After the parity bit of the word from the address "n" is written into the address "n" of the second RAM 3, the number of the address "N", i.e. "n" at this time, is compared with the number of the last address "X". In this comparison step, if the number of the address "N" is equal to or greater than the number of the last address "X", the answer of the step is YES, while on the other hand, if the number of the address "N" is smaller than the number of the address "X", the answer of the same step is NO. In case that the answer of this step is NO, the number of the address "N" is increased by one. Assuming that the parity bit of the word of the address "n" has been stored in the corresponding address "n" of the second RAM 3, the number of the address "N" equals "n", and therefore, "n" is obviously smaller than "X" causing the comparison step to make the answer of NO. Following this comparison step the address "N" is replaced by the next address "n+1". With this operation, the datum prestored in the next address "n+1" is then read out and thus the parity of address "n+1" is detected in the same manner as described in the above.

The above described operation for the production and storage of the parity bits is repeated until the answer of the comparison step becomes YES. In other words, parity bits are produced in a sequence as to the addresses from "n" to "X", and the produced parity bits are stored in the corresponding addresses of the second RAM 3 in turn. After all of the parity bits are produced and stored in the second RAM 3, the answer of the comparison step becomes YES so that the normal control operation in accordance with the control program prestored in the block II is initiated.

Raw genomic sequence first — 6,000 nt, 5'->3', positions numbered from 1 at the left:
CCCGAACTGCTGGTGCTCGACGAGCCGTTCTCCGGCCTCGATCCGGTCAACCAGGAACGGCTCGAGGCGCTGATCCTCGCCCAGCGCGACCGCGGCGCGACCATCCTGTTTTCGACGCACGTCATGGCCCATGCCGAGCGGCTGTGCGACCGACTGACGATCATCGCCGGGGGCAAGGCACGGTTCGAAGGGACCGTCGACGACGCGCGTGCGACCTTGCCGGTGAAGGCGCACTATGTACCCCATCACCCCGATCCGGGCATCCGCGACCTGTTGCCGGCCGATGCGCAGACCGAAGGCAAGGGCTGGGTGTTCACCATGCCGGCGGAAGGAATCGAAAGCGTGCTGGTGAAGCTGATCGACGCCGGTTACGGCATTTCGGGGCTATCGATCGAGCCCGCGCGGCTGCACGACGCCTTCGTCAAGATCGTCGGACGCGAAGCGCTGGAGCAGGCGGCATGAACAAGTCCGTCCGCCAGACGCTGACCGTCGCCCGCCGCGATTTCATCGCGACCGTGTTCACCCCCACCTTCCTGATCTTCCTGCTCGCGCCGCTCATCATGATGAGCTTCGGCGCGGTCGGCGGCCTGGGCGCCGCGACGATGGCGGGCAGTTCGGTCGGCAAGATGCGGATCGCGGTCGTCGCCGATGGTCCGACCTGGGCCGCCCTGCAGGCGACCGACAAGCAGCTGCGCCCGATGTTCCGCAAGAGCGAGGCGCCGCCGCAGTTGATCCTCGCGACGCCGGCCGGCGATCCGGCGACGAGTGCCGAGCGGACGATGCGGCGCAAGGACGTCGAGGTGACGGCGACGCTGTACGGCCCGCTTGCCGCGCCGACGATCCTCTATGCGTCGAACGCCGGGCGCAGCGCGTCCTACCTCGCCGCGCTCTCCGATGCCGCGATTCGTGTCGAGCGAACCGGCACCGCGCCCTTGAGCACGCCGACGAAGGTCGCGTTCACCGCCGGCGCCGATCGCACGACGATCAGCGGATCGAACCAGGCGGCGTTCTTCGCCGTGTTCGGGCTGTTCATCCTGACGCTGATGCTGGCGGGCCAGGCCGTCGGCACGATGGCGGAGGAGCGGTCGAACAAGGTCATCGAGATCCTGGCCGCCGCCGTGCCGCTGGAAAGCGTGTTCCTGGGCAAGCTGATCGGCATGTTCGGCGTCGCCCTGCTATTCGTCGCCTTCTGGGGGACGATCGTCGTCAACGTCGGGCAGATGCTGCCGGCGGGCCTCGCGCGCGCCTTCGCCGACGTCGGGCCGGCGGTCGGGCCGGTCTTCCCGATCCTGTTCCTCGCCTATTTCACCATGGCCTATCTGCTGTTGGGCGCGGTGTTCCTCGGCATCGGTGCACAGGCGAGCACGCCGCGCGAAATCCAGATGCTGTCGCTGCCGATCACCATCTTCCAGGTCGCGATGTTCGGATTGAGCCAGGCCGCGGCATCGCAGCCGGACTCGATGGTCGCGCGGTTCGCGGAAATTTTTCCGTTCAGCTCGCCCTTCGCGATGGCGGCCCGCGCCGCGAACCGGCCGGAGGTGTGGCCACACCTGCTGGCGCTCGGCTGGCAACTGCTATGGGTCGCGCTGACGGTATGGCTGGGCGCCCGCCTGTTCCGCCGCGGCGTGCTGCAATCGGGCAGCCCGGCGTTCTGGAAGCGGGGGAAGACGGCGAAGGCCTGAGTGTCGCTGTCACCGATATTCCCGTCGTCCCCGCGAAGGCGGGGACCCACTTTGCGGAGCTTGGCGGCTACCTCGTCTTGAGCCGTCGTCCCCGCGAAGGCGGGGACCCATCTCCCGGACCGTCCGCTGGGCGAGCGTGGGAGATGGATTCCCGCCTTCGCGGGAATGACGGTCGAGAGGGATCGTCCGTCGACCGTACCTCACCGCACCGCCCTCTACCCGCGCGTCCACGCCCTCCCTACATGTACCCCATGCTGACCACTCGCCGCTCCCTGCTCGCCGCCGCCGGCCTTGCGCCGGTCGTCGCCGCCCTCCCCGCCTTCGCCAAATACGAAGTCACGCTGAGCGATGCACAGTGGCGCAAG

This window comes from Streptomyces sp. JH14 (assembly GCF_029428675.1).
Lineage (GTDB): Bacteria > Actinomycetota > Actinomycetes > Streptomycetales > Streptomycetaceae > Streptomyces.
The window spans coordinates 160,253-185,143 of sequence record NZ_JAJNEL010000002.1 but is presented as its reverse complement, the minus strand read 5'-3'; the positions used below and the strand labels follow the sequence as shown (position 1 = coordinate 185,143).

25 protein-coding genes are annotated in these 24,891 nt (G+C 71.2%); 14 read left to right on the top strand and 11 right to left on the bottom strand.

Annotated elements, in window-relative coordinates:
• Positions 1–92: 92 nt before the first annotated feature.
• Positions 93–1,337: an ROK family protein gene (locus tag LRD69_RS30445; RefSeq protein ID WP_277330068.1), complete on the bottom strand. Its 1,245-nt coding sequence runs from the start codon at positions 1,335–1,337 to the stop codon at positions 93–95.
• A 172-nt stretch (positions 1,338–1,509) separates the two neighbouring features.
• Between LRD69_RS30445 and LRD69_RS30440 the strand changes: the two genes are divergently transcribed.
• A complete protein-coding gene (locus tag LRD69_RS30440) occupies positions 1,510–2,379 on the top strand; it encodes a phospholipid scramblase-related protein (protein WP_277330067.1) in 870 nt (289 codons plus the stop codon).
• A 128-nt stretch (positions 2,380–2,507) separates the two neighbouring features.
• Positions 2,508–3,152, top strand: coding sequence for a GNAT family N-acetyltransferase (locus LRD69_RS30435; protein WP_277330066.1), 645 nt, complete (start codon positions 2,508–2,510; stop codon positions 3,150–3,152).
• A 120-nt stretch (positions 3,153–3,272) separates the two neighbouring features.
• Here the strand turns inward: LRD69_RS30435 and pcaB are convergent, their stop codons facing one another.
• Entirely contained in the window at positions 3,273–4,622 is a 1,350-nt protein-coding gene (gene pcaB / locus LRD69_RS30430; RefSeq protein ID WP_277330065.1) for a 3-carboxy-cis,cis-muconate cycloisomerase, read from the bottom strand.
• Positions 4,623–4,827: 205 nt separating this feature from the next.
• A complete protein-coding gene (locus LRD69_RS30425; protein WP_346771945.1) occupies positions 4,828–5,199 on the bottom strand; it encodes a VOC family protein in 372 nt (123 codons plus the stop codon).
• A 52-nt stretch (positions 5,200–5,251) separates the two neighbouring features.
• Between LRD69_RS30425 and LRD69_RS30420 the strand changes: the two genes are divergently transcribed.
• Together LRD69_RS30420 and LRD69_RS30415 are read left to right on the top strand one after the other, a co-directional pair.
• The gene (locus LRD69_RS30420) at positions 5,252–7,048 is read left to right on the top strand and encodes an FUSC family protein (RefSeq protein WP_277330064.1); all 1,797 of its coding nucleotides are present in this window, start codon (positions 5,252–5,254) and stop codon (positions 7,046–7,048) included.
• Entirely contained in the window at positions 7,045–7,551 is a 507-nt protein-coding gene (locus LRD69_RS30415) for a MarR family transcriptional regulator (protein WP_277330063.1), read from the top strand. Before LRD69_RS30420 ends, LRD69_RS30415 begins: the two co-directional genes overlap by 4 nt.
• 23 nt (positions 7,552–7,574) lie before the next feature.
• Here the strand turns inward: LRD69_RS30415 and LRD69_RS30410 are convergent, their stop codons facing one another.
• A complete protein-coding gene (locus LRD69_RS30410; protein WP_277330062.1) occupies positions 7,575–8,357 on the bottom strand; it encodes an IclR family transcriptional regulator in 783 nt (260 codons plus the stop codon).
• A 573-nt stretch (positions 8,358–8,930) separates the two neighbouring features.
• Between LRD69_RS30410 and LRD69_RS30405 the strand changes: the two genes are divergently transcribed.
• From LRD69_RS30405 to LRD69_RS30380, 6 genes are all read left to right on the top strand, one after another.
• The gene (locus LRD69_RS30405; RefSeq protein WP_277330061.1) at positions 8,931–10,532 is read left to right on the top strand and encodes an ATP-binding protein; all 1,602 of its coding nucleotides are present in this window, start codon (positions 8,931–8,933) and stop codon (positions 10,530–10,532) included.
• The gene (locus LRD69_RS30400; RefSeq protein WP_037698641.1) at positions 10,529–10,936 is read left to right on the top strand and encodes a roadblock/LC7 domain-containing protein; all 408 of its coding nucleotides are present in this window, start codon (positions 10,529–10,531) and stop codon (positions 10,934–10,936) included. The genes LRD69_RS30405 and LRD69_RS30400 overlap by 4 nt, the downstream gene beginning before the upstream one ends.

In the above described embodiment, although it has been set forth that the operation and the determination of the parity bits are performed by the CPU 1, a customary parity bit generator may be utilized in place of the CPU 1 to produce parity bits. The number of bits which constitute a word stored in each address is not limited to eight. Namely, the technique according to the present invention may be adapted to other types of storage devices for various number of bits, such as four, sixteen and so on.

It will be understood by those skilled in the art that various modifications and variations may be made without departing from the spirit of the present invention.

Patent Citations
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Non-Patent Citations
Reference
1 *Parity Checking of ROS Input Word, Gladstein and Love, IBM Technical Disclosure, vol. 21, No. 1, p. 256, Jun. 1978.
2 *Parity Generation at ROS Output, Gladstein and Love, IBM Technical Disclosure, vol. 21, No. 1, p. 255, Jun. 1978.
Referenced by
Citing PatentFiling datePublication dateApplicantTitle
US4433388 *Oct 6, 1980Feb 21, 1984Ncr CorporationIn a data processing system
US4604750 *Nov 7, 1983Aug 5, 1986Digital Equipment CorporationPipeline error correction
US4656631 *Feb 6, 1985Apr 7, 1987Nixdorf Computer AgProcess and circuit arrangement for checking a program in data processing units
US4679196 *Feb 26, 1985Jul 7, 1987Kabushiki Kaisha ToshibaSemiconductor memory device with a bit error detecting function
US4682328 *Sep 27, 1985Jul 21, 1987Mitel CorporationDynamic memory refresh and parity checking circuit
US4809278 *Apr 21, 1986Feb 28, 1989Unisys CorporationSpecialized parity detection system for wide memory structure
US4809279 *Sep 8, 1986Feb 28, 1989Unisys CorporationEnhanced parity detection for wide ROM/PROM memory structure
US4831625 *Dec 11, 1986May 16, 1989Texas Instruments IncorporatedEasily cascadable and testable cache memory
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Classifications
U.S. Classification714/805, 714/E11.047
International ClassificationG11C29/00, G11C29/42, G06F12/16, G11C17/00, G06F11/10
Cooperative ClassificationG06F11/1032
European ClassificationG06F11/10M1S